Goodbye and Thank You

© Tommy Gilligan-USA TODAY Sports

I’m sorry this has taken so long. I saw your tweets wondering where I was and when the next podcast would post, but I couldn’t say anything yet. When you go to work for a team, getting from agreeing to terms to actually starting involves dotting all sorts of I’s and crossing all sorts of T’s.

But now I can tell you that last week, I accepted a position with the Minnesota Twins. I’ll be serving as the team’s Special Assistant, Player Personnel; my streak of baseball titles that contain a comma continues. I will be providing individual player assessments, as well as broader process advice across the team’s international, pro, and amateur player evaluation groups. The role is similar to the one I had in Houston. I used to joke that I had the best job in the organization, only I wasn’t joking. I didn’t think I’d get to say that again while working for a team, but getting to know the front office group in Minnesota convinced me that it was time to step back into the fray. They’re an incredible group of people and I can’t wait to be a part of the organization.

I had plenty of discussions with other teams during my year-plus away from that side of the industry. I turned down some deeper talks and one out-of-the-blue job offer, but it just never felt right. Maybe it was me, maybe it was them, maybe it wasn’t the time. Quite frankly, I was at peace with never working for a team again. That’s not even the right phrase. I was exceptionally happy working at FanGraphs, and as excited as I am to be joining the Twins, it comes with some bittersweet feelings regarding my exit from this wonderful place.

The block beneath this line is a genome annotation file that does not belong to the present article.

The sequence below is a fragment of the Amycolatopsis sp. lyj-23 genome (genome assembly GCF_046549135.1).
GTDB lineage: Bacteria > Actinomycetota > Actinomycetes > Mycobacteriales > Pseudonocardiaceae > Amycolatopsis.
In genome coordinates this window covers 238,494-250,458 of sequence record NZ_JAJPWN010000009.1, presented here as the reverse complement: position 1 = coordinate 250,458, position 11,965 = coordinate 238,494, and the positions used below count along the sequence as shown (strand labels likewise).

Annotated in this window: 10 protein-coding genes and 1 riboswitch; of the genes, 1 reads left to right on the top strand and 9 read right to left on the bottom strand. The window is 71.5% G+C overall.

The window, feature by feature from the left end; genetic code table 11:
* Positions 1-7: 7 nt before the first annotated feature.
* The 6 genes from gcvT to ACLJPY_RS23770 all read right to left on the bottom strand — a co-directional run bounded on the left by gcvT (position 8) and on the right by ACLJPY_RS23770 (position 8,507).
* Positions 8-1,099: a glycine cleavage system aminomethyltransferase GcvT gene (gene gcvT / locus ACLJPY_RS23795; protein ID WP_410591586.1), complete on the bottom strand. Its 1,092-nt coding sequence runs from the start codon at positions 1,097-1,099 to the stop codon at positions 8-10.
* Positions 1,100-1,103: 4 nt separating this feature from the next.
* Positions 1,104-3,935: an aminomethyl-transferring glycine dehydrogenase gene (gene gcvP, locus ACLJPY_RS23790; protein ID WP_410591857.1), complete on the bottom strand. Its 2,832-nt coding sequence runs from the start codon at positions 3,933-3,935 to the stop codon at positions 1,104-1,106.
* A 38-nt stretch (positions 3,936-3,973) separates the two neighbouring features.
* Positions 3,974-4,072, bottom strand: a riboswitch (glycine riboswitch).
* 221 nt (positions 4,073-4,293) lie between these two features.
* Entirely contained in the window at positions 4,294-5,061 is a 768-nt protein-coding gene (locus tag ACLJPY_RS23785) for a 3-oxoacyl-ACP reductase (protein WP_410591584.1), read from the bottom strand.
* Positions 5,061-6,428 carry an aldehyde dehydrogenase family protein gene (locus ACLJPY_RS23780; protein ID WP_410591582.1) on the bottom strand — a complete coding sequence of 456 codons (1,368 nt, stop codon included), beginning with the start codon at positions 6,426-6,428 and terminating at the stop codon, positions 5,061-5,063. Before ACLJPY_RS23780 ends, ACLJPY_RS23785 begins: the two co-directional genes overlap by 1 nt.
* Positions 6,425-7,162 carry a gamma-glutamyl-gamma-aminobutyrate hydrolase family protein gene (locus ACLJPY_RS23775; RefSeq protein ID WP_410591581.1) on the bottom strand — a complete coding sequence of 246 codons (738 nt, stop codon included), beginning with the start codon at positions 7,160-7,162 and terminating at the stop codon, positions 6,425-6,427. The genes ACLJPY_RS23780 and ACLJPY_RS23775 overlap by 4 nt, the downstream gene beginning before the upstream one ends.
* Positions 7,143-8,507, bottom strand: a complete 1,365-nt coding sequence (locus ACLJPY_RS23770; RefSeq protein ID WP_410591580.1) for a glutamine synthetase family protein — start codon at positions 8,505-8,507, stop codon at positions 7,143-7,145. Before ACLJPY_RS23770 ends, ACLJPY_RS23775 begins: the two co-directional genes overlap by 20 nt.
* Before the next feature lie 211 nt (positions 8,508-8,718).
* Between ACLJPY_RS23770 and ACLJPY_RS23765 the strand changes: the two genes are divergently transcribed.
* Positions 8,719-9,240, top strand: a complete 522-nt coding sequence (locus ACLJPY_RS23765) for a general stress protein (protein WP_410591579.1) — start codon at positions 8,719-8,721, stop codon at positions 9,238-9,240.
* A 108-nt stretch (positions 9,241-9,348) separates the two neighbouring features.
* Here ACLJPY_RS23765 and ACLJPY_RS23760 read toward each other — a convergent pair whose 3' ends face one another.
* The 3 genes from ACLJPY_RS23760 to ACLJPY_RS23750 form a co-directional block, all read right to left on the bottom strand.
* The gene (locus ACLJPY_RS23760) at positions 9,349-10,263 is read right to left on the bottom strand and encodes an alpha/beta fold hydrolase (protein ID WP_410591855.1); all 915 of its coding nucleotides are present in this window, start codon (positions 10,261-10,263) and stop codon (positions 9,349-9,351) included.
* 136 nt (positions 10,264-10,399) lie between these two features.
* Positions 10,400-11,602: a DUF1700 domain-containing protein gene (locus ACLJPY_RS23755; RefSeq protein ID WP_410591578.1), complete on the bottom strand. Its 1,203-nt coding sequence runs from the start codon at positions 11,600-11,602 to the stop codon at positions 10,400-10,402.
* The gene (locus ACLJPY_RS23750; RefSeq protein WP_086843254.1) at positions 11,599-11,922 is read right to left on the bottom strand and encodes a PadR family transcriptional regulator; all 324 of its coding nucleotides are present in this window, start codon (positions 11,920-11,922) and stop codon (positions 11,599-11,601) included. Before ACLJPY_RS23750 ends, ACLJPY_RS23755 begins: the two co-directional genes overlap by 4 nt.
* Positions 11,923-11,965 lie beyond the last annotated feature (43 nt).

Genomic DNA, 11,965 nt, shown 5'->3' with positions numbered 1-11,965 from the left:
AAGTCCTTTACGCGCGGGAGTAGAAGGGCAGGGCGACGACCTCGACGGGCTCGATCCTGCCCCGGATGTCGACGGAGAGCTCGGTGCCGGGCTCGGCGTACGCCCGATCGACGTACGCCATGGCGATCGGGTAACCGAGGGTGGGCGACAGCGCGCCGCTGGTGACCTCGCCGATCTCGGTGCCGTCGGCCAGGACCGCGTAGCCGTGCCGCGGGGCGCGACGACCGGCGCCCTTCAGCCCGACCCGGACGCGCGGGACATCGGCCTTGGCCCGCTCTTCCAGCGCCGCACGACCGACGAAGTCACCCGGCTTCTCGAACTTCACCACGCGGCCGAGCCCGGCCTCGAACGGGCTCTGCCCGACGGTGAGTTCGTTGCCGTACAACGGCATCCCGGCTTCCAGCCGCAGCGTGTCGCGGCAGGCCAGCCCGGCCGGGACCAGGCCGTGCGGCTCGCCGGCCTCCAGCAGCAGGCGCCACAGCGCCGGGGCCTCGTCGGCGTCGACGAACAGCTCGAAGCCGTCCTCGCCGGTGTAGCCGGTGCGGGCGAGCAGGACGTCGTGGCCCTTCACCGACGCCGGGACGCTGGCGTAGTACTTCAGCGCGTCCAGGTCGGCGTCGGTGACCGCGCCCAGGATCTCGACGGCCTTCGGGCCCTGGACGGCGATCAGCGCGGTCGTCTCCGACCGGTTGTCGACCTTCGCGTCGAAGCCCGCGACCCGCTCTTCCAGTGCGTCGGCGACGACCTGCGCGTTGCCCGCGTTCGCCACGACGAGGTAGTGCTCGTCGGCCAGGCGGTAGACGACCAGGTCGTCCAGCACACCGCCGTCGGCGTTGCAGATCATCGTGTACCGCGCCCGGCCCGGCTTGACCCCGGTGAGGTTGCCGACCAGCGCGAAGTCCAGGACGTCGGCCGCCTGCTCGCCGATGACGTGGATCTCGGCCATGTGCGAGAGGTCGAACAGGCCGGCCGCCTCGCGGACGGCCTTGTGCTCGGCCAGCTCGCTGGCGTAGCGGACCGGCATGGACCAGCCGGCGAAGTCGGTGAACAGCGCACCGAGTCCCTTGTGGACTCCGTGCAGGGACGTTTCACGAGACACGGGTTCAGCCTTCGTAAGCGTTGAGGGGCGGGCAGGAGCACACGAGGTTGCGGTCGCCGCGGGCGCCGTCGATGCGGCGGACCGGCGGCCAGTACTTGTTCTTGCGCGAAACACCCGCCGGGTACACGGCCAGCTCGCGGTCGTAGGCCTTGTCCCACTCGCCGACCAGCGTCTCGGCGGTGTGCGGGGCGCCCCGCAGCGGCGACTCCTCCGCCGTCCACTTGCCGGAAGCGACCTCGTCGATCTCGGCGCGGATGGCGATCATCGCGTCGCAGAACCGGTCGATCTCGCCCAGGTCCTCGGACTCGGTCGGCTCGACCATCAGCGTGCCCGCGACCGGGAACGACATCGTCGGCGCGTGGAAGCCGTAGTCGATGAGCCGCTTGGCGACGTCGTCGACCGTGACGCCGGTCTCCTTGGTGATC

This is the part of the speech where I roll off names while the producer tries to figure out when to start playing the music to drive me off the stage. Eric Longenhagen’s dedication to his work makes me worry about him a bit (“We’ve gotta look at these eight DSL guys somebody just told me about before we lock in the rankings”), but he serves his readers exceptionally well and provides the most in-depth prospect coverage around. Working with him and Tess Taruskin on prospects was a delight. Ben Clemens is one of those people I always want to talk to because I can guarantee that every conversation is going to change the way I think about something. Jay Jaffe is the ultimate professional, a writer who not only owns the Hall of Fame space but can also deliver excellent analysis on other subjects as well. I have seen and worked with team projection systems developed by squads of well-paid programmers and analysts, and Dan Szymborski’s ZIPS is the equal or better of any of them. Speaking of teams and the tools they use, many have simply stopped keeping their own internal depth charts in favor of Jason Martinez’s RosterResource pages. And if you read anything I wrote here and thought it was good, it’s because managing editor (or as I like to call her, editor-in-chief) Meg Rowley made it good, as it surely didn’t arrive in the queue that way. The group of people and the quality of the work at FanGraphs is unparalleled in the online baseball space, and while I won’t be a part of it anymore, I know that I will still use the site daily for both business and pleasure.

Of course, a website isn’t much without readers. If you were a weekly visitor to my goofy chats, thank you. I looked forward to 11 AM every Monday knowing that I would get smart questions with just enough silliness thrown in to make those 90 minutes one of the highlights of my week. And if you responded to me on Twitter, via email, or in the comments to let me know you enjoyed something I wrote, thank you. It’s scary to push something with your name on it out to a broad audience, and it’s wonderful when it’s met with positive feedback.